The woman who invented the green bean casserole
This Thanksgiving, some 20 million Americans will eat green bean casserole. It's a culinary classic with just six ingredients. It uses a can of Campbell's cream of mushroom soup and milk. It has soy sauce and black pepper. It also has green beans and crunchy fried onions.
It's a retro recipe. It has been appearing on American tables for more than 60 years. It can be traced back to a woman named Dorcas Reilly. She died in October last year.
Dorcas worked as a supervisor at the home economics department of a Campbell's test kitchen in Camden, New Jersey. That was in 1955. She was tasked with creating a recipe. It was for a feature that would appear in the Associated Press. The recipe had to be based on ingredients that any home cook would have on hand. It also had to include Campbell's mushroom soup and green beans.
Dorcas earned a degree in home economics from Drexel University. It was known then as the Drexel Institute of Technology. She got to tinkering. She and her team initially toyed with adding celery salt and ham to the recipe. That's according to Today's Vidya Rao.
She ultimately settled on six simple ingredients. They were affordable. They could be stirred together in a casserole dish. Then they were popped into the oven for 25 minutes. The prep time was minimal. The dish worked well with frozen or canned green beans. The fried onions were pre-packaged.
It was the perfect recipe for post-War America. It was cheap and fuss-free. That kind of cooking was all the rage. Wartime rations on canned goods had been lifted. There were innovations in canning and freezing. These made packaged foods more accessible than ever. This created a culture of convenience cooking. An ever-growing number of women were entering the workforce. But they continued to shoulder the responsibility of keeping the family fed. This fueled the demand for easy-to-make meals.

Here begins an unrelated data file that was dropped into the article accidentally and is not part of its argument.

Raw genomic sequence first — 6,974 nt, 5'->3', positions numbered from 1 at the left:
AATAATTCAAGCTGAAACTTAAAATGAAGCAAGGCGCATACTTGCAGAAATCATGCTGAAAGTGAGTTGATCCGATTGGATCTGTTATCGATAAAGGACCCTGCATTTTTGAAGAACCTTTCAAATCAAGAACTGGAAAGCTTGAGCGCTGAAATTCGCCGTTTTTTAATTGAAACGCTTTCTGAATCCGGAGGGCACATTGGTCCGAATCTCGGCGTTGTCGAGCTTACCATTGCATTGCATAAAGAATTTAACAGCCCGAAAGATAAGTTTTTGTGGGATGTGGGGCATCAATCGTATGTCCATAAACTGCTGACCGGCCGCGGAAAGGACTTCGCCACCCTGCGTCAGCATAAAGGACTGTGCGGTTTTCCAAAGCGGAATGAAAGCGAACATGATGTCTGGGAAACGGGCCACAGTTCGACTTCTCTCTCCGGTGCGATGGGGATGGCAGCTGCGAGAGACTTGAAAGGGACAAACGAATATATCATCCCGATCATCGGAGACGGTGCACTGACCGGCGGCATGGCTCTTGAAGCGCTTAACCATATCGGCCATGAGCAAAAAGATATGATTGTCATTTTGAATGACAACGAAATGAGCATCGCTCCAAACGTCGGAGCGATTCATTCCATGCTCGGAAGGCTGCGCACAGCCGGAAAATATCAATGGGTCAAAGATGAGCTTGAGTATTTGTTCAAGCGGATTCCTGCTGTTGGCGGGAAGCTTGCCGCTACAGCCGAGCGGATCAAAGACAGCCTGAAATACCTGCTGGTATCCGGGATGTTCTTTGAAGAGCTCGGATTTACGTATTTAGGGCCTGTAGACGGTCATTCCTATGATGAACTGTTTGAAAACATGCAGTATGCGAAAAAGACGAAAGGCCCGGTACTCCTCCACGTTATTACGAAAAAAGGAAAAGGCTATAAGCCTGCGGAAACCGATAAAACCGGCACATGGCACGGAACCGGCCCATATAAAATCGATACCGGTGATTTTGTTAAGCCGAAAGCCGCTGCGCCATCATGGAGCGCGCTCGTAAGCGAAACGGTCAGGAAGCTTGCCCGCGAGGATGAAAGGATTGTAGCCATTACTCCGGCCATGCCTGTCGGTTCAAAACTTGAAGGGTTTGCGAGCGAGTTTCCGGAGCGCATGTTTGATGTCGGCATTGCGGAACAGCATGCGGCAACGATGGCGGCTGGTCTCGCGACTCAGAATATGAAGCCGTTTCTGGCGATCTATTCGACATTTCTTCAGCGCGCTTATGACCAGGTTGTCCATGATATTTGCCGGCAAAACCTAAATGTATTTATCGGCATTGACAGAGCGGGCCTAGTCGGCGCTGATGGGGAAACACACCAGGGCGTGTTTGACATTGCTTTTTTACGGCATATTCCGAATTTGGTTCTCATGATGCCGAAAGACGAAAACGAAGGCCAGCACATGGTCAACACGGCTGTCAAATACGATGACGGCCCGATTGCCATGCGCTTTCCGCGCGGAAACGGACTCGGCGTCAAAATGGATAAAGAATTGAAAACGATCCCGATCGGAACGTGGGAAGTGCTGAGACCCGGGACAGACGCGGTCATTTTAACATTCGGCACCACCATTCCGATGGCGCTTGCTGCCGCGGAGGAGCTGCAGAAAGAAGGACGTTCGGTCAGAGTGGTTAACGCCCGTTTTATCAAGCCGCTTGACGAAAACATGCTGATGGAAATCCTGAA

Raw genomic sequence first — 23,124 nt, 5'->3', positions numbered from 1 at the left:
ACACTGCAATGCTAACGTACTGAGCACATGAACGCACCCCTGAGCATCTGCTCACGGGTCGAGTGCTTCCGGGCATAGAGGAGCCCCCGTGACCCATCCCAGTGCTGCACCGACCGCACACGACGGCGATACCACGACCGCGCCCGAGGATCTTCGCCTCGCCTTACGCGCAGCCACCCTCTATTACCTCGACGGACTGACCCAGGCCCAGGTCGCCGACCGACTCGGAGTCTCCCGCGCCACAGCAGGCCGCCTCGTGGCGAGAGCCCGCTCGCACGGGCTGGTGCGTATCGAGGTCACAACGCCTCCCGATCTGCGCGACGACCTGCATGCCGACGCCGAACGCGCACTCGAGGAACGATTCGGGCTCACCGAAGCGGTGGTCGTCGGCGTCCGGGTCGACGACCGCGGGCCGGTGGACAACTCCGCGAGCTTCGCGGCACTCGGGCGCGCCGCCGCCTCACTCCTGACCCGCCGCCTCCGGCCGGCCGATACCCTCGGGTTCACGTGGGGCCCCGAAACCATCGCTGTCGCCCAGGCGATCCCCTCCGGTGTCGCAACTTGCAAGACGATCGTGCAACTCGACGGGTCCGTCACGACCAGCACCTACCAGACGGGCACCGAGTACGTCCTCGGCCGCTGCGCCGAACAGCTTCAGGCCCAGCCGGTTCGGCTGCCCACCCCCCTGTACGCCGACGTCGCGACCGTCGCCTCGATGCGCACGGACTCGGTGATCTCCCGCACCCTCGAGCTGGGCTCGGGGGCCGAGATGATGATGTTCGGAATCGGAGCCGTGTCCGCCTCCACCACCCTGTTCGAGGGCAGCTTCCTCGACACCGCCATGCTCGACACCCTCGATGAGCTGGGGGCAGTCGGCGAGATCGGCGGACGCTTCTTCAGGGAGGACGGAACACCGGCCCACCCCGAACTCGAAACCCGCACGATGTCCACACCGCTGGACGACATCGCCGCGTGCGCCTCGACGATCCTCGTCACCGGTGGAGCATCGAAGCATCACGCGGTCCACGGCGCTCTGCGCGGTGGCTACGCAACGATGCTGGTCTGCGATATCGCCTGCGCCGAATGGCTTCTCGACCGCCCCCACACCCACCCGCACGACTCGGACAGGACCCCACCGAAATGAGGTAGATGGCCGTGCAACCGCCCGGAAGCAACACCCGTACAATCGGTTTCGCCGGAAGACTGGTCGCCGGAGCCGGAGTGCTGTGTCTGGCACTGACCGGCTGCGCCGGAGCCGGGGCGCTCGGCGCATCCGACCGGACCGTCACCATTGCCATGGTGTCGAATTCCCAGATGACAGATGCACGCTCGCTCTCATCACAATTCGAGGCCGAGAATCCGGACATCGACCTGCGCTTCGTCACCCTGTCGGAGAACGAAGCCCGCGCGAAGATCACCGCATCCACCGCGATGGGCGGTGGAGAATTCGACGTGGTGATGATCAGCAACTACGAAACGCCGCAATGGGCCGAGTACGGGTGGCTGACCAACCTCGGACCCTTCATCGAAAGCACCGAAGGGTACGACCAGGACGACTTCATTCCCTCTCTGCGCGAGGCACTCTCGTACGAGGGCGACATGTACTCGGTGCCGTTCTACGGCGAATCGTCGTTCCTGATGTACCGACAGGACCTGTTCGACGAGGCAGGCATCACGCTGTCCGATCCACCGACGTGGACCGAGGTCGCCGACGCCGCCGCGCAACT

The dish was originally called "Green Bean Bake." Dorcas' dish really took off when Campbell's began printing the recipe on its mushroom soup cans. That's according to Karen Zraick of the New York Times. Dorcas had created many recipes for the company. These recipes included tuna noodle casserole and Sloppy Joe's made from tomato soup. She was somewhat surprised that the green bean casserole proved to be such a hit.
"We all thought this is very nice, etc. And then when we got the feelings of the consumer, we were really kinda pleasantly shocked," Reilly once said. That's according to Today's Rao.
"I'm very proud of this, and I was shocked when I realized how popular it had become."
Green bean casserole has endured over the ages. Forty percent of Campbell's cream of mushroom soup sales go towards making the dish. That's what a spokesperson told Rao in 2015. You can find upgraded versions of the recipe. Bon Appétit recommends ditching the canned soup for whole milk, cream and fresh cremini mushrooms. Reilly's hand-written original recipe card even made it into the archives of the National Inventors Hall of Fame.
Reilly's pioneering accomplishments were not limited to the test kitchen. She was born in 1926, in Woodbury, New Jersey. She was raised in Camden. She became one of the first members in her family to attend college. She was a supervisor at Campbell's.
"She was a trailblazer in a world in which women were generally on the sidelines of corporate America." That's according to a video tribute from her alma mater. She took time off to raise her children in 1961. She returned to the company two decades later. She rose to manager of the Campbell's Kitchen. It was a position she held until her retirement in 1988. Reilly was never one to trumpet her achievements. That's according to her son, Thomas B. Reilly. He spoke with Bonnie L. Cook of the Philadelphia Inquirer.
"She was not a flashy person," he says. "She didn't bask in the limelight. She just went in and did her job every day, like most blue-collar people."
Reilly's approach to cooking was similarly salt-of-the-earth. "I think food should be fun," she once said, "and food should be happy."